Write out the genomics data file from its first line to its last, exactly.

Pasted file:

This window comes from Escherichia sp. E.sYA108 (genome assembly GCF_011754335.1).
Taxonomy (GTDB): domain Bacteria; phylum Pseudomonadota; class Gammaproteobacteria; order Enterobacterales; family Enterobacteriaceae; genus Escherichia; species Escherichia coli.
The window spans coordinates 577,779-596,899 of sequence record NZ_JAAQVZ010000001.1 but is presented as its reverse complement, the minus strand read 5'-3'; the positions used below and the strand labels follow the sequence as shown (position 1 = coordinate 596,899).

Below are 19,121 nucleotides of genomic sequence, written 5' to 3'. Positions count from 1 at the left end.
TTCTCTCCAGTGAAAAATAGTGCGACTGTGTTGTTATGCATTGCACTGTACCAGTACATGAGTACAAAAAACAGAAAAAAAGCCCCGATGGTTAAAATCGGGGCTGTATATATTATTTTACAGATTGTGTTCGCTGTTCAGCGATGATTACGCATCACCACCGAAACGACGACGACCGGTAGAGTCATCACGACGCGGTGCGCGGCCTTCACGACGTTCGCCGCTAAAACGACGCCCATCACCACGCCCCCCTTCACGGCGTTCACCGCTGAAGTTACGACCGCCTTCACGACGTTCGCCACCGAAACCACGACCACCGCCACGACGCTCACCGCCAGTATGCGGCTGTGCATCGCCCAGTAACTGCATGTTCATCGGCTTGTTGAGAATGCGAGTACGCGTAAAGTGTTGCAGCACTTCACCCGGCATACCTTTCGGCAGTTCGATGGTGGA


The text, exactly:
This window comes from Escherichia sp. E.sYA108 (genome assembly GCF_011754335.1).
Taxonomy (GTDB): domain Bacteria; phylum Pseudomonadota; class Gammaproteobacteria; order Enterobacterales; family Enterobacteriaceae; genus Escherichia; species Escherichia coli.
The window spans coordinates 577,779-596,899 of sequence record NZ_JAAQVZ010000001.1 but is presented as its reverse complement, the minus strand read 5'-3'; the positions used below and the strand labels follow the sequence as shown (position 1 = coordinate 596,899).

Below are 19,121 nucleotides of genomic sequence, written 5' to 3'. Positions count from 1 at the left end.
TTCTCTCCAGTGAAAAATAGTGCGACTGTGTTGTTATGCATTGCACTGTACCAGTACATGAGTACAAAAAACAGAAAAAAAGCCCCGATGGTTAAAATCGGGGCTGTATATATTATTTTACAGATTGTGTTCGCTGTTCAGCGATGATTACGCATCACCACCGAAACGACGACGACCGGTAGAGTCATCACGACGCGGTGCGCGGCCTTCACGACGTTCGCCGCTAAAACGACGCCCATCACCACGCCCCCCTTCACGGCGTTCACCGCTGAAGTTACGACCGCCTTCACGACGTTCGCCACCGAAACCACGACCACCGCCACGACGCTCACCGCCAGTATGCGGCTGTGCATCGCCCAGTAACTGCATGTTCATCGGCTTGTTGAGAATGCGAGTACGCGTAAAGTGTTGCAGCACTTCACCCGGCATACCTTTCGGCAGTTCGATGGTGGA